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Energy Efficiency: Towards the End of Demand Growth is a detailed guide to new energy efficiency technologies and policy frameworks affecting the profitability of efficiency projects. The contributions drawn together by F.P. Sioshansi feature insights from recognized thought leaders, detailed examinations of evolving technologies, and practical case studies yielding best practices for project planners, implementers and financiers. This volume challenges the "more is better" paradigm in energy production, examining efficiency technologies and measurement across the supply chain.
- Comparative financial analysis of efficiency vs. increased generation
- Case studies from four continents highlight the examples of successful technologies and projects
- Explains how existing and developing regulatory frameworks impact cost and implementation
Primary: Systems, Power and Electrical Engineers, regulators and business professionals working at electric utilities, and on power systems.
Secondary: Policy makers; economists; investors; graduate students & post-grad researchers studying energy production.
About the Authors
Foreword. Is Zero Energy Growth in Our Future?
1 Electricity Demand Growth
2 Theme of the Book
3 Organization of the Book and Chapter Summaries
Part I: End of Demand Growth is within Reach
Chapter 1. Will Energy Efficiency make a Difference?
2 Mind the Gap, the Energy Efficiency Gap
3 What Scope for Energy Efficiency?
4 What Energy Future?
Chapter 2. Utility Energy Efficiency Programs: Lessons from the Past, Opportunities for the Future
2 A Brief History of U.S. Utility Energy Efficiency Efforts
3 Why Do Utilities Invest in Energy Efficiency?
4 Recent Efforts in Leading States
5 Key Lessons Learned
6 Long-Term Efficiency Opportunities
7 Issues to Address
8 Program Strategies for the Future
9 Moving Forward
Chapter 3. A Global Perspective on the Long-term Impact of Increased Energy Efficiency
2 Literature Review
3 Data and Methodology
4 Empirical Results
Chapter 4. Carpe Diem – Why Retail Electricity Pricing must Change Now
2 Breaking the Addiction to Electricity
3 Self-Generation Becomes the Norm
4 Industry Implications
5 Possible Responses
Chapter 5. Is There an Energy Efficiency Gap?
2 Background Facts on Energy Demand
3 Evidence on Returns to Energy Efficiency Investments
4 Investment Inefficiencies that Could Cause an Energy Efficiency Gap
5 Policy Implications
Appendix A Model of Investment in Energy Efficiency
Part II: The – Frustratingly Slow – Evolution of Energy Efficiency
Chapter 6. Making Cost-Effective Energy Efficiency Fit Utility Business Models: Why has It Taken So Long?
2 A Broken Business Model
3 Toward a New Utility Business Model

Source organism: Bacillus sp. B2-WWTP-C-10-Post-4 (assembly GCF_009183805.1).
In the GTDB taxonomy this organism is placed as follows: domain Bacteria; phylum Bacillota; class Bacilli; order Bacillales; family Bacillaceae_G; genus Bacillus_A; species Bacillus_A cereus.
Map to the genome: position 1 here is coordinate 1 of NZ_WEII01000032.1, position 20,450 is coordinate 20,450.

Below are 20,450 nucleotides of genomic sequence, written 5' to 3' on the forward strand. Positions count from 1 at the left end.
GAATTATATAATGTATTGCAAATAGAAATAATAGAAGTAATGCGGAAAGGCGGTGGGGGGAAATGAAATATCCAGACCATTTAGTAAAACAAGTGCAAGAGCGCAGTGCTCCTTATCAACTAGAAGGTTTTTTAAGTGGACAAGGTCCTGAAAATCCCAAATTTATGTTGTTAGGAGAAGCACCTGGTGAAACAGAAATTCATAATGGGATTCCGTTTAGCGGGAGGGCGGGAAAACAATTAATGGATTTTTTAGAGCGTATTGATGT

Chapter 7. The Evolution of Demand-Side Management in the United States
2 Origins and Evolution of Demand-Side Management
3 The Intellectual Dispute Regarding the Energy Gap and its Hidden Assumptions
4 The DSM Past is Energy Efficiency’s Prologue
Chapter 8. China: Energy Efficiency Where it Really Matters
2 Modeling Methodology
3 Aggregate Energy and Emissions Modelling Results
4 Residential Buildings Sector Findings
5 Commercial Buildings Sector Findings
6 Industrial Sector Findings
7 Transport Sector Findings
8 Electricity Sector Findings
9 Sensitivity Analyses
Chapter 9. Rapid Growth at What Cost? Impact of Energy Efficiency Policies in Developing Economies
2 Drivers of Electricity Consumption in ASEAN
3 Projected Electricity Consumption and Conservation of ASEAN Economies
4 Measures and Policies to Narrow the Efficiency Gap
Appendix A Income Elasticity of Electricity Consumption of ASEAN Economies
Appendix B List of Recent Singapore Government Incentive Schemes and Programs for Energy Efficiency
Part III: Case Studies of Low-Energy Communities and Projects
Chapter 10. The Prospect of Zero Net Energy Buildings in the United States
2 From a Steady State Economy to Zero Net Energy
3 Zero Net Energy Initiatives in the United States
4 Planning for Zero Net Energy
Chapter 11. What If This Actually Works? Implementing California’s Zero Net Energy Goals
2 An Overview of California Zero Net Energy Policy
3 Pathways to the 2020 and 2030 Goals
4 Imagining Zero Net Energy at Scale
Chapter 12. Zero Net Energy At A Community Scale: UC Davis West Village
2 Background and Context
3 Energy Efficiency Strategies
4 On-Site Energy Generation
5 Other Sustainability Elements
Chapter 13. Crouching Demand, Hidden Peaks: What’s Driving Electricity Consumption in Sydney?
2 Where have all the kWh Gone?
3 The Usual Suspects
4 Prices and their Accomplices
4.8 Impact of Building Regulation – BASIX
Chapter 14. From Consumer to Prosumer: Netherland’s PowerMatching City Shows The Way
2 PowerMatching City
3 The Role of End-Users
Chapter 15. Back to Basics: Enhancing Efficiency in the Generation and Delivery of Electricity
2 Overview of Electricity Use in Production and Delivery of Electricity
3 Electricity Use in Power Plants
4 Electricity Use in Electric Transmission and Distribution Systems
Chapter 16. Smarter Demand Response in RTO Markets: The Evolution Toward Price Responsive Demand in PJM
2 Defining Price Responsive Demand
3 Linking Wholesale Prices to Retail Prices
4 Translating PRD into Reduced Capacity Obligations